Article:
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Nihilistic Spasm Band and Clusone 3

By Douglas Wolk

MAY 17, 1999:  "When you eliminate the scale, the key, the repertoire, the category, the traditional rules, and even the breaking of the rules, what is left?" Bassist Hugh McIntyre wrote that in the liner notes to the Nihilist Spasm Band's second album, 20 years ago. His answer: "We can only rely on each other."

The veteran improv group's new album is called Every Monday Night (Alchemy), a reference to when the band play. That would be every Monday night for the last 33 years, generally in their home town of London, Ontario, whether an audience shows up or not. (They've played in the United States fewer than half a dozen times.) The NSB's idea of "free improvisation" basically means "making a huge racket": they build most of their instruments themselves, most famously Art Pratten's modified violin, the "Pratt-a-various." Last month, they hosted the second annual No Music Festival in their home town, with improvisers from England, Canada, Japan, and the States making all kinds of rackets together and individually. They've remained consistent in membership and style over the years -- six of the eight original members are still in the group. Yet they've made only a handful of albums in that time.

There's one notable exception to their absence of a repertoire: whereas most of the Nihilist Spasm Band play whatever they feel like, their songs have formalized lyrics intoned by Bill Exley in his stentorian schoolteacher's voice. (After the words are done and the rest of the band are still going on, Exley tends to join in by banging on a cooking pot.) "I dreamed I was living in paradise," he cries on the new album, "But awoke from my dream at sunrise/To discover I was still in London, Ontario!" Elsewhere, he commands anyone who thinks the band are too loud to "break the filters from your smokes and stick them in your ears," reads a list of cities in Newfoundland, and grunts wordlessly through "Slow Dance."

As McIntyre suggests, collective musicianship is everything to the Nihilists: for a band who tend to sound like a herd of warring bull elephants and eschew melody and rhythm altogether, they're remarkably sensitive to one another's playing, underscoring their fellow members or stepping back from the spotlight as the moment demands it. And they work in tandem with Exley's wry declamations, playing along with the sense and sound of the words.

Over on the other side of the world, in Amsterdam, the extraordinary Clusone 3, who broke up last year after 10 years together, had a far more combative group dynamic and a very different approach to integrating "repertoire" with free improvisation. Clarinettist/saxophonist Michael Moore, cellist Ernst Reijseger (who often strums his instrument sideways, like a guitar), and hyperactive drummer Han Bennink started off as a pure improv group but found they had more fun if they took Tin Pan Alley and other standards to use as touchpoints. Their working method was essentially, "You want to play that song? Go ahead, but I'm going to play this one until one of us wins." In their long, continuous sets, they'd improvise their way into the first theme they could all agree on, then twist it inside out, unravel it into sputters of free sound, and gradually coalesce into another tune. Combined with Bennink's habit of wandering around the stage, playing anything or anyone within reach of his sticks, lighting fires inside his hi-hat (which produced good smoke rings), and occasionally attempting to sing a line or two, it made for deliriously wild, unpredictable performances.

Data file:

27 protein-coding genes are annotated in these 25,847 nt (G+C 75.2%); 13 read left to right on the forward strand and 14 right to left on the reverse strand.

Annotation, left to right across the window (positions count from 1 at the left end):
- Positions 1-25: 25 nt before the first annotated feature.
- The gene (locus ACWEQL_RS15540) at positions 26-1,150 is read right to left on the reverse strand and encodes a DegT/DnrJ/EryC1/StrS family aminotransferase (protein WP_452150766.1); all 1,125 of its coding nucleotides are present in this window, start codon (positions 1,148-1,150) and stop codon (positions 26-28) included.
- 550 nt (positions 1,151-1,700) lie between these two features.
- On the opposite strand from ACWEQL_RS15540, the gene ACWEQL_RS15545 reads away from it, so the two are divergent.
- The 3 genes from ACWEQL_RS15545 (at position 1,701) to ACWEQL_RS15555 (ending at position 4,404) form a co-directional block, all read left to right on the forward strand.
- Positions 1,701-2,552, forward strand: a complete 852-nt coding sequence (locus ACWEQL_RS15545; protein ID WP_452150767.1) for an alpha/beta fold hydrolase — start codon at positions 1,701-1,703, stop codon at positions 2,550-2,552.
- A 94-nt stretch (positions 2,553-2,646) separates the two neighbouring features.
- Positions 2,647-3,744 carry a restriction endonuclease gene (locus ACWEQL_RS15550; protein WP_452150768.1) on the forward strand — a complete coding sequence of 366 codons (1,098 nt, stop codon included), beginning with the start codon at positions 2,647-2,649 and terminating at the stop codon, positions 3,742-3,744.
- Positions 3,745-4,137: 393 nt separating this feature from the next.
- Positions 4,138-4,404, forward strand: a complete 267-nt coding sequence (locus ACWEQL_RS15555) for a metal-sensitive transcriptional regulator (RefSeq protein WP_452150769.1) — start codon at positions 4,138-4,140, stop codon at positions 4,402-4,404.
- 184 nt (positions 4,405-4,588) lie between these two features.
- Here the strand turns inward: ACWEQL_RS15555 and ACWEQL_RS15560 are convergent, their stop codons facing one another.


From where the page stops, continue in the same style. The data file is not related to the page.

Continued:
Their new, posthumous studio album, Rara Avis (Hatology), offers 14 songs with birds in their names, most of them American-popular-song standards of one stripe or another -- "Skylark," "When the Red, Red Robin Comes Bob, Bob, Bobbin' Along" -- but some not, like Saint-Saëns's cello staple "Le cygne" ("The Swan") and Steve Lacy's way-out-there "Duck," for which all three of them approximate duck calls. It's less chaotic than their live appearances (and their two marvelous live albums, Love Henry and I Am an Indian, on Gramavision/Rykodisc); still, you couldn't mistake it for traditional jazz, even though Moore, the most sincere melodist of the three, gets off some gorgeously lyrical lines. It's also got one great conceptual twist. The Clusones practiced for the album by learning some songs and motifs from the species that inspired the album's repertoire. You can hear the band quoting and adapting these birds throughout the disc. It makes Rara Avis's repertoire more than a novelty: the album becomes a tribute to the feathered originators of song-based improvisation, and the tunes they've always sung.

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